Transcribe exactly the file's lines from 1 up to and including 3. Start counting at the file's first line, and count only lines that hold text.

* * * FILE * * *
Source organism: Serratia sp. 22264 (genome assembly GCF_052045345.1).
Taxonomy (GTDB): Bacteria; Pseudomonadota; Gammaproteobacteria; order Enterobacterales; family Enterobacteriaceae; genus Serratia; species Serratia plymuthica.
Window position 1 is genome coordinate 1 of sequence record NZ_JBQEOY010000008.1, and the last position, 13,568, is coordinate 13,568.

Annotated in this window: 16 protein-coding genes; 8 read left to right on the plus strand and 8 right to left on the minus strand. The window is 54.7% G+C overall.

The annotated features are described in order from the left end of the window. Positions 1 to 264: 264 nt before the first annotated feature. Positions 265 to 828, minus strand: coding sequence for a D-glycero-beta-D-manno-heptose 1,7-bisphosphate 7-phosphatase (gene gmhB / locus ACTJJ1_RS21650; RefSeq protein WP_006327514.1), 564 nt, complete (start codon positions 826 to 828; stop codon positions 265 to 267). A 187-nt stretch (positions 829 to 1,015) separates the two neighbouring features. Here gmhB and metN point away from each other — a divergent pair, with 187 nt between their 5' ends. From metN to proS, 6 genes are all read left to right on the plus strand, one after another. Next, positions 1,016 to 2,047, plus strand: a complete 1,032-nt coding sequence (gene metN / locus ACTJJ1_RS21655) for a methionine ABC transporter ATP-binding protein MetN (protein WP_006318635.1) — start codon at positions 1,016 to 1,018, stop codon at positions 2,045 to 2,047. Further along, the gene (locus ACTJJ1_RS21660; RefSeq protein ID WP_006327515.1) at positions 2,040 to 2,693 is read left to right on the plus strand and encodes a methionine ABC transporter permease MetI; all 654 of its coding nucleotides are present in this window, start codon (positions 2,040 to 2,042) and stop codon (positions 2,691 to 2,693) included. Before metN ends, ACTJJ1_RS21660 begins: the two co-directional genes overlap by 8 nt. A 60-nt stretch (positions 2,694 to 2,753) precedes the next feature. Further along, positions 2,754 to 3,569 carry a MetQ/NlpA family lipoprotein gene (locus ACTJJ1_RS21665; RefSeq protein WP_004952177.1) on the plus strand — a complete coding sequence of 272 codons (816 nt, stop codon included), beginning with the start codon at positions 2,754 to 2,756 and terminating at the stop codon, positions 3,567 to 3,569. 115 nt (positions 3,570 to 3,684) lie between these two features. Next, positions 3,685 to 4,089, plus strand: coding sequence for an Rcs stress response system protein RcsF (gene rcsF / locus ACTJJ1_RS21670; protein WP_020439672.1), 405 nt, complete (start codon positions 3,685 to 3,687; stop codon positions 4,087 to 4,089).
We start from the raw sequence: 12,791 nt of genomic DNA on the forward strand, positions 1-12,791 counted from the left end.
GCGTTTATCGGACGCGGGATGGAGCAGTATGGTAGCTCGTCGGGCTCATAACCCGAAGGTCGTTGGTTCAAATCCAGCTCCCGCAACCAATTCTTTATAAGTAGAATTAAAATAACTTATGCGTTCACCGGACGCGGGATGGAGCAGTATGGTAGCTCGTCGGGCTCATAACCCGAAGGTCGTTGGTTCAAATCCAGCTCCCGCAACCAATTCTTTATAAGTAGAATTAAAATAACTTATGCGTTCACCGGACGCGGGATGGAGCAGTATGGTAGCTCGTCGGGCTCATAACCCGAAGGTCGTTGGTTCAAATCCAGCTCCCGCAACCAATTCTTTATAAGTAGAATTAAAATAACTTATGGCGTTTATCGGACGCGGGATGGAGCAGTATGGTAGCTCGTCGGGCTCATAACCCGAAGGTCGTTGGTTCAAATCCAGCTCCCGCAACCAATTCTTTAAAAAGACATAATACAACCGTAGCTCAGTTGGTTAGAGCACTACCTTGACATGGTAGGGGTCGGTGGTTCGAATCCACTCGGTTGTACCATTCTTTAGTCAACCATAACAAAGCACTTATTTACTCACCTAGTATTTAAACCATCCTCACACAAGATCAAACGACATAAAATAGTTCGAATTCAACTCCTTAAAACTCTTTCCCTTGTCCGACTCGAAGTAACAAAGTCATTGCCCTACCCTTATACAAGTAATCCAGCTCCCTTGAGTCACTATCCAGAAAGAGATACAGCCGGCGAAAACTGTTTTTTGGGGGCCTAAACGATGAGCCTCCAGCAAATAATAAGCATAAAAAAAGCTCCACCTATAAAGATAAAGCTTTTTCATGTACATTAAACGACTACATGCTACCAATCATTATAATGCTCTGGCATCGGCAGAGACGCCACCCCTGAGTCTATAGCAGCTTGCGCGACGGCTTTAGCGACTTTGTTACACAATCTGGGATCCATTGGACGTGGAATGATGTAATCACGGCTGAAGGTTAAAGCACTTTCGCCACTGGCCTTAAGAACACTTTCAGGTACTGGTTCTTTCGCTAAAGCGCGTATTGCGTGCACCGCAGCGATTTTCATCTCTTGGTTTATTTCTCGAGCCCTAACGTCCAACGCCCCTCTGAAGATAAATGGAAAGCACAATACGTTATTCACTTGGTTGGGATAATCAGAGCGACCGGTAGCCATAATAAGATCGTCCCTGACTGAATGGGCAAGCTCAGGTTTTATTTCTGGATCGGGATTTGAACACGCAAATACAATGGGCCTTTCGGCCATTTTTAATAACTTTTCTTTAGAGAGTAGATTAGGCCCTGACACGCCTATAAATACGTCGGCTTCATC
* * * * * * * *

Source organism: Serratia sp. 22264 (genome assembly GCF_052045345.1).
Taxonomy (GTDB): Bacteria; Pseudomonadota; Gammaproteobacteria; order Enterobacterales; family Enterobacteriaceae; genus Serratia; species Serratia plymuthica.
Window position 1 is genome coordinate 1 of sequence record NZ_JBQEOY010000008.1, and the last position, 13,568, is coordinate 13,568.